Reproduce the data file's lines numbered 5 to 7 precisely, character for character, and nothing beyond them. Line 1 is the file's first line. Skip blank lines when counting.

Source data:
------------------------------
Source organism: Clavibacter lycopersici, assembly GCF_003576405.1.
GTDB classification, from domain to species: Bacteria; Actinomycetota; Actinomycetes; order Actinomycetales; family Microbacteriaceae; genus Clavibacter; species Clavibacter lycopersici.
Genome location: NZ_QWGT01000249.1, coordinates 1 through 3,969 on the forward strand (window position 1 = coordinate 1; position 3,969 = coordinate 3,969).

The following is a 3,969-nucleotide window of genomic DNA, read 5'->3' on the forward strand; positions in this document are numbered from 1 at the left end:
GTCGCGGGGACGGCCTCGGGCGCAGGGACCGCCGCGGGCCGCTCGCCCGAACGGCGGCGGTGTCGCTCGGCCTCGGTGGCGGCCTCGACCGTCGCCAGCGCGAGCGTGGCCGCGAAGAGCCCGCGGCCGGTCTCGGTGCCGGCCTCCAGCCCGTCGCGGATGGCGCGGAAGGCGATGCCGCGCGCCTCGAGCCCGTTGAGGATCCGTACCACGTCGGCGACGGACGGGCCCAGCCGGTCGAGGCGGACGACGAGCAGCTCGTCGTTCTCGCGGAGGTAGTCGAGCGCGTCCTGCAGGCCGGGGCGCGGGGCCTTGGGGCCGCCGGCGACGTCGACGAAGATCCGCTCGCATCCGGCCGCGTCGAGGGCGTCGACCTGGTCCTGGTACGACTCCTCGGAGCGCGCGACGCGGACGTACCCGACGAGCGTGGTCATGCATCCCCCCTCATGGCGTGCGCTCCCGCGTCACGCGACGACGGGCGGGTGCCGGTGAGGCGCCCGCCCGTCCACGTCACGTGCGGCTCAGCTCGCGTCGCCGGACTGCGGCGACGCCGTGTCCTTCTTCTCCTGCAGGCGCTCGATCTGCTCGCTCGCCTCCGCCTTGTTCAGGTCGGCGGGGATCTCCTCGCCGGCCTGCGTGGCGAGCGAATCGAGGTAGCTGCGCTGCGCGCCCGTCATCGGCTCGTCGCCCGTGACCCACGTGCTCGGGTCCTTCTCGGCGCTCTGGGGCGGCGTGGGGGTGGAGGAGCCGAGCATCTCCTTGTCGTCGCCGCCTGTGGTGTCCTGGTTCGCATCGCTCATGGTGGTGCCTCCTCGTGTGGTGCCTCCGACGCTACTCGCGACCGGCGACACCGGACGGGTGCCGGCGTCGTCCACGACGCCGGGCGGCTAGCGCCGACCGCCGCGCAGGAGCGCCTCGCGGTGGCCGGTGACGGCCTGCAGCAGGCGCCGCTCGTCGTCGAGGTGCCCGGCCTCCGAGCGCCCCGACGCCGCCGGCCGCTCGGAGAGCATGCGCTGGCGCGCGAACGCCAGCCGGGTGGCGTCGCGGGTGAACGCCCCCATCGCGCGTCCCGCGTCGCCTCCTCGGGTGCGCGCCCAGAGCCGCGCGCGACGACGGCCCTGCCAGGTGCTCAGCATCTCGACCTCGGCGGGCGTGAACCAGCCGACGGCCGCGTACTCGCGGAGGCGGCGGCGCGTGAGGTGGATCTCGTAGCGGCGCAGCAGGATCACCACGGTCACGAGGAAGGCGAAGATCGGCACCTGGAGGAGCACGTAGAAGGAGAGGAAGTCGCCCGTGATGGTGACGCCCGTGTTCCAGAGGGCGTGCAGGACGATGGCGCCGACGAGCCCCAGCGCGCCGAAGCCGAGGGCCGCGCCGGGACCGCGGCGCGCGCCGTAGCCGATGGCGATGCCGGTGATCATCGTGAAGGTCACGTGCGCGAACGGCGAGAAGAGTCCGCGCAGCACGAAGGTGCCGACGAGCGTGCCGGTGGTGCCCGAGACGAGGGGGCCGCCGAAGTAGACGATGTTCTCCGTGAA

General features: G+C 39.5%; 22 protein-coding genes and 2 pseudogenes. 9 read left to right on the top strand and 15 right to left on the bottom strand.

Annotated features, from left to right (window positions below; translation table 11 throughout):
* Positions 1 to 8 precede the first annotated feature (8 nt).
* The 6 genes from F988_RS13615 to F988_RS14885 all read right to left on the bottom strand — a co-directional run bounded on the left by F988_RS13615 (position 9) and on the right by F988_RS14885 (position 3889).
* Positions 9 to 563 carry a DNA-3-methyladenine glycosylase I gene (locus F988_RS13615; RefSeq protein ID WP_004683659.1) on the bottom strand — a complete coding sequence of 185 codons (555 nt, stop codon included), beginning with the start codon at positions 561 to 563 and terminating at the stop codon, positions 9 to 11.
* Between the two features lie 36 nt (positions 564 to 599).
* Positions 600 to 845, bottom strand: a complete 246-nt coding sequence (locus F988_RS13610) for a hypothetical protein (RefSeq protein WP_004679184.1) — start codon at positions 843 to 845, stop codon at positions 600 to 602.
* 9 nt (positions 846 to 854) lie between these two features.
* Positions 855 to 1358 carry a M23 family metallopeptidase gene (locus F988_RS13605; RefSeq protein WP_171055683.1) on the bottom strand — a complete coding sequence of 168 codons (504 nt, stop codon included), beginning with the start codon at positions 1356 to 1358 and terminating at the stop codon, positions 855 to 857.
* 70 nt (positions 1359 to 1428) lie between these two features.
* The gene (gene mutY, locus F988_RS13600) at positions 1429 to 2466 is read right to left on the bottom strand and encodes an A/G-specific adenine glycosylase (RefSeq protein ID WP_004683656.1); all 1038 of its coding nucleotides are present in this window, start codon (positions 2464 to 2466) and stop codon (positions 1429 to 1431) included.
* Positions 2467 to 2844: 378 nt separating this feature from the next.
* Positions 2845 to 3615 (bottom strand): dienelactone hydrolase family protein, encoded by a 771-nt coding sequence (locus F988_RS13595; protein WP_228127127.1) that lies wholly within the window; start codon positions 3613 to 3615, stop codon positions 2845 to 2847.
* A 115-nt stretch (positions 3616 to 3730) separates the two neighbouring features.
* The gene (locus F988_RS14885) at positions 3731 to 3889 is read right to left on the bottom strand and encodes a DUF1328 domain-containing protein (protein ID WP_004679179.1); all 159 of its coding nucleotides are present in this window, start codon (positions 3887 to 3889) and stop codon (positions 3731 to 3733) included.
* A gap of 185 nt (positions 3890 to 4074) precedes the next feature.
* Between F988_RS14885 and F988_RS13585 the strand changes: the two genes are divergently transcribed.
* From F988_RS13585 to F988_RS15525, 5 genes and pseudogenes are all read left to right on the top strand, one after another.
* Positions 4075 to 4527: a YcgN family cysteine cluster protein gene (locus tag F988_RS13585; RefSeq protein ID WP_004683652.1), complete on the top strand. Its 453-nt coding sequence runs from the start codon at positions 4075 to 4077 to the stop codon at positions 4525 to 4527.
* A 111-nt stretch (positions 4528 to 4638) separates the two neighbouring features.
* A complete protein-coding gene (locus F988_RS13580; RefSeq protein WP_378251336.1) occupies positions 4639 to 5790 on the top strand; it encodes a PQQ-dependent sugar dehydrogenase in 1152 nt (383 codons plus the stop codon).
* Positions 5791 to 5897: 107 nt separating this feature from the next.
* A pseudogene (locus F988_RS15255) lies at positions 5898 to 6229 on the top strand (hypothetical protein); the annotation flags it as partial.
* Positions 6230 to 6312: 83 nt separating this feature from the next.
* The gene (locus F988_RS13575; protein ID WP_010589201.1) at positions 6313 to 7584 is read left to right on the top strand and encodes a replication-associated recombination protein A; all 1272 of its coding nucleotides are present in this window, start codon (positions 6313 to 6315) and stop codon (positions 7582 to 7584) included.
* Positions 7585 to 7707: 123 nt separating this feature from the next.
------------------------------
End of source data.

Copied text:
GTCGCGGGGACGGCCTCGGGCGCAGGGACCGCCGCGGGCCGCTCGCCCGAACGGCGGCGGTGTCGCTCGGCCTCGGTGGCGGCCTCGACCGTCGCCAGCGCGAGCGTGGCCGCGAAGAGCCCGCGGCCGGTCTCGGTGCCGGCCTCCAGCCCGTCGCGGATGGCGCGGAAGGCGATGCCGCGCGCCTCGAGCCCGTTGAGGATCCGTACCACGTCGGCGACGGACGGGCCCAGCCGGTCGAGGCGGACGACGAGCAGCTCGTCGTTCTCGCGGAGGTAGTCGAGCGCGTCCTGCAGGCCGGGGCGCGGGGCCTTGGGGCCGCCGGCGACGTCGACGAAGATCCGCTCGCATCCGGCCGCGTCGAGGGCGTCGACCTGGTCCTGGTACGACTCCTCGGAGCGCGCGACGCGGACGTACCCGACGAGCGTGGTCATGCATCCCCCCTCATGGCGTGCGCTCCCGCGTCACGCGACGACGGGCGGGTGCCGGTGAGGCGCCCGCCCGTCCACGTCACGTGCGGCTCAGCTCGCGTCGCCGGACTGCGGCGACGCCGTGTCCTTCTTCTCCTGCAGGCGCTCGATCTGCTCGCTCGCCTCCGCCTTGTTCAGGTCGGCGGGGATCTCCTCGCCGGCCTGCGTGGCGAGCGAATCGAGGTAGCTGCGCTGCGCGCCCGTCATCGGCTCGTCGCCCGTGACCCACGTGCTCGGGTCCTTCTCGGCGCTCTGGGGCGGCGTGGGGGTGGAGGAGCCGAGCATCTCCTTGTCGTCGCCGCCTGTGGTGTCCTGGTTCGCATCGCTCATGGTGGTGCCTCCTCGTGTGGTGCCTCCGACGCTACTCGCGACCGGCGACACCGGACGGGTGCCGGCGTCGTCCACGACGCCGGGCGGCTAGCGCCGACCGCCGCGCAGGAGCGCCTCGCGGTGGCCGGTGACGGCCTGCAGCAGGCGCCGCTCGTCGTCGAGGTGCCCGGCCTCCGAGCGCCCCGACGCCGCCGGCCGCTCGGAGAGCATGCGCTGGCGCGCGAACGCCAGCCGGGTGGCGTCGCGGGTGAACGCCCCCATCGCGCGTCCCGCGTCGCCTCCTCGGGTGCGCGCCCAGAGCCGCGCGCGACGACGGCCCTGCCAGGTGCTCAGCATCTCGACCTCGGCGGGCGTGAACCAGCCGACGGCCGCGTACTCGCGGAGGCGGCGGCGCGTGAGGTGGATCTCGTAGCGGCGCAGCAGGATCACCACGGTCACGAGGAAGGCGAAGATCGGCACCTGGAGGAGCACGTAGAAGGAGAGGAAGTCGCCCGTGATGGTGACGCCCGTGTTCCAGAGGGCGTGCAGGACGATGGCGCCGACGAGCCCCAGCGCGCCGAAGCCGAGGGCCGCGCCGGGACCGCGGCGCGCGCCGTAGCCGATGGCGATGCCGGTGATCATCGTGAAGGTCACGTGCGCGAACGGCGAGAAGAGTCCGCGCAGCACGAAGGTGCCGACGAGCGTGCCGGTGGTGCCCGAGACGAGGGGGCCGCCGAAGTAGACGATGTTCTCCGTGAA

General features: G+C 39.5%; 22 protein-coding genes and 2 pseudogenes. 9 read left to right on the top strand and 15 right to left on the bottom strand.

Annotated features, from left to right (window positions below; translation table 11 throughout):